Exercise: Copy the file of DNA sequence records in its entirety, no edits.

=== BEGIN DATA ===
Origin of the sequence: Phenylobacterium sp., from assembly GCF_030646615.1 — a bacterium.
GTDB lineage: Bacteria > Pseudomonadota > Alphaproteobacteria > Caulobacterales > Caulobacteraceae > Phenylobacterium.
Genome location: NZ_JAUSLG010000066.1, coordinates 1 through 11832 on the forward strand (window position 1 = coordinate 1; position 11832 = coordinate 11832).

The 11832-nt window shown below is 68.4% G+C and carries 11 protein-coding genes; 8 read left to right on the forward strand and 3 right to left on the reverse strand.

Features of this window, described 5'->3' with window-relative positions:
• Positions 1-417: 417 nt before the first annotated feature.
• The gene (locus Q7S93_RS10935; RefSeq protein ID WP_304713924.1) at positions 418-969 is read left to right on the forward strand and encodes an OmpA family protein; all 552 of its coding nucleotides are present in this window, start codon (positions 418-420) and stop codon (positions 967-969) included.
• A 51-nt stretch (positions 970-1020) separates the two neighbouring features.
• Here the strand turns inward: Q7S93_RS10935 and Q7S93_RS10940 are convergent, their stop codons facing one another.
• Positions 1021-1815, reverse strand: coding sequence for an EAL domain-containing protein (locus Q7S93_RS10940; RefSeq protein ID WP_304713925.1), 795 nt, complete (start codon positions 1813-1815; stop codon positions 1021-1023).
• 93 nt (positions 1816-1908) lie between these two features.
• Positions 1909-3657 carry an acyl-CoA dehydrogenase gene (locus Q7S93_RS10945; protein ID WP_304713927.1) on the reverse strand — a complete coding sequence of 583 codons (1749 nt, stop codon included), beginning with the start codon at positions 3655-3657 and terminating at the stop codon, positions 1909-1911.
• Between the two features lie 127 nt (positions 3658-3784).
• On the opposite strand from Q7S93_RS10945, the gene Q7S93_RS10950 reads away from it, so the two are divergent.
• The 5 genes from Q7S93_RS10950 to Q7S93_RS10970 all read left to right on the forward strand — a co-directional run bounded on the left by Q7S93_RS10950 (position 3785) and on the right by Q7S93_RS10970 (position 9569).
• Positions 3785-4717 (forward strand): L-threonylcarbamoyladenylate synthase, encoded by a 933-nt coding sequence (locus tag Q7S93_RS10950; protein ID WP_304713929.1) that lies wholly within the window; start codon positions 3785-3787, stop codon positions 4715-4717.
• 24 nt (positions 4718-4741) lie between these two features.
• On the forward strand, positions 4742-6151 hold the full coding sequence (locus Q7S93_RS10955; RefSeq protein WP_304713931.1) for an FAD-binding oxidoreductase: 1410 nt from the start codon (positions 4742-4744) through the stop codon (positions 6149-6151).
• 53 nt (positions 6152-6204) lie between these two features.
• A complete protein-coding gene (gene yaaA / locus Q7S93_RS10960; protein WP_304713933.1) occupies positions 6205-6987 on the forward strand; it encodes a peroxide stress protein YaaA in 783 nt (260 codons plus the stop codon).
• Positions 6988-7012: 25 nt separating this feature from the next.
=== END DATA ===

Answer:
Origin of the sequence: Phenylobacterium sp., from assembly GCF_030646615.1 — a bacterium.
GTDB lineage: Bacteria > Pseudomonadota > Alphaproteobacteria > Caulobacterales > Caulobacteraceae > Phenylobacterium.
Genome location: NZ_JAUSLG010000066.1, coordinates 1 through 11832 on the forward strand (window position 1 = coordinate 1; position 11832 = coordinate 11832).

The 11832-nt window shown below is 68.4% G+C and carries 11 protein-coding genes; 8 read left to right on the forward strand and 3 right to left on the reverse strand.

Features of this window, described 5'->3' with window-relative positions:
• Positions 1-417: 417 nt before the first annotated feature.
• The gene (locus Q7S93_RS10935; RefSeq protein ID WP_304713924.1) at positions 418-969 is read left to right on the forward strand and encodes an OmpA family protein; all 552 of its coding nucleotides are present in this window, start codon (positions 418-420) and stop codon (positions 967-969) included.
• A 51-nt stretch (positions 970-1020) separates the two neighbouring features.
• Here the strand turns inward: Q7S93_RS10935 and Q7S93_RS10940 are convergent, their stop codons facing one another.
• Positions 1021-1815, reverse strand: coding sequence for an EAL domain-containing protein (locus Q7S93_RS10940; RefSeq protein ID WP_304713925.1), 795 nt, complete (start codon positions 1813-1815; stop codon positions 1021-1023).
• 93 nt (positions 1816-1908) lie between these two features.
• Positions 1909-3657 carry an acyl-CoA dehydrogenase gene (locus Q7S93_RS10945; protein ID WP_304713927.1) on the reverse strand — a complete coding sequence of 583 codons (1749 nt, stop codon included), beginning with the start codon at positions 3655-3657 and terminating at the stop codon, positions 1909-1911.
• Between the two features lie 127 nt (positions 3658-3784).
• On the opposite strand from Q7S93_RS10945, the gene Q7S93_RS10950 reads away from it, so the two are divergent.
• The 5 genes from Q7S93_RS10950 to Q7S93_RS10970 all read left to right on the forward strand — a co-directional run bounded on the left by Q7S93_RS10950 (position 3785) and on the right by Q7S93_RS10970 (position 9569).
• Positions 3785-4717 (forward strand): L-threonylcarbamoyladenylate synthase, encoded by a 933-nt coding sequence (locus tag Q7S93_RS10950; protein ID WP_304713929.1) that lies wholly within the window; start codon positions 3785-3787, stop codon positions 4715-4717.
• 24 nt (positions 4718-4741) lie between these two features.
• On the forward strand, positions 4742-6151 hold the full coding sequence (locus Q7S93_RS10955; RefSeq protein WP_304713931.1) for an FAD-binding oxidoreductase: 1410 nt from the start codon (positions 4742-4744) through the stop codon (positions 6149-6151).
• 53 nt (positions 6152-6204) lie between these two features.
• A complete protein-coding gene (gene yaaA / locus Q7S93_RS10960; protein WP_304713933.1) occupies positions 6205-6987 on the forward strand; it encodes a peroxide stress protein YaaA in 783 nt (260 codons plus the stop codon).
• Positions 6988-7012: 25 nt separating this feature from the next.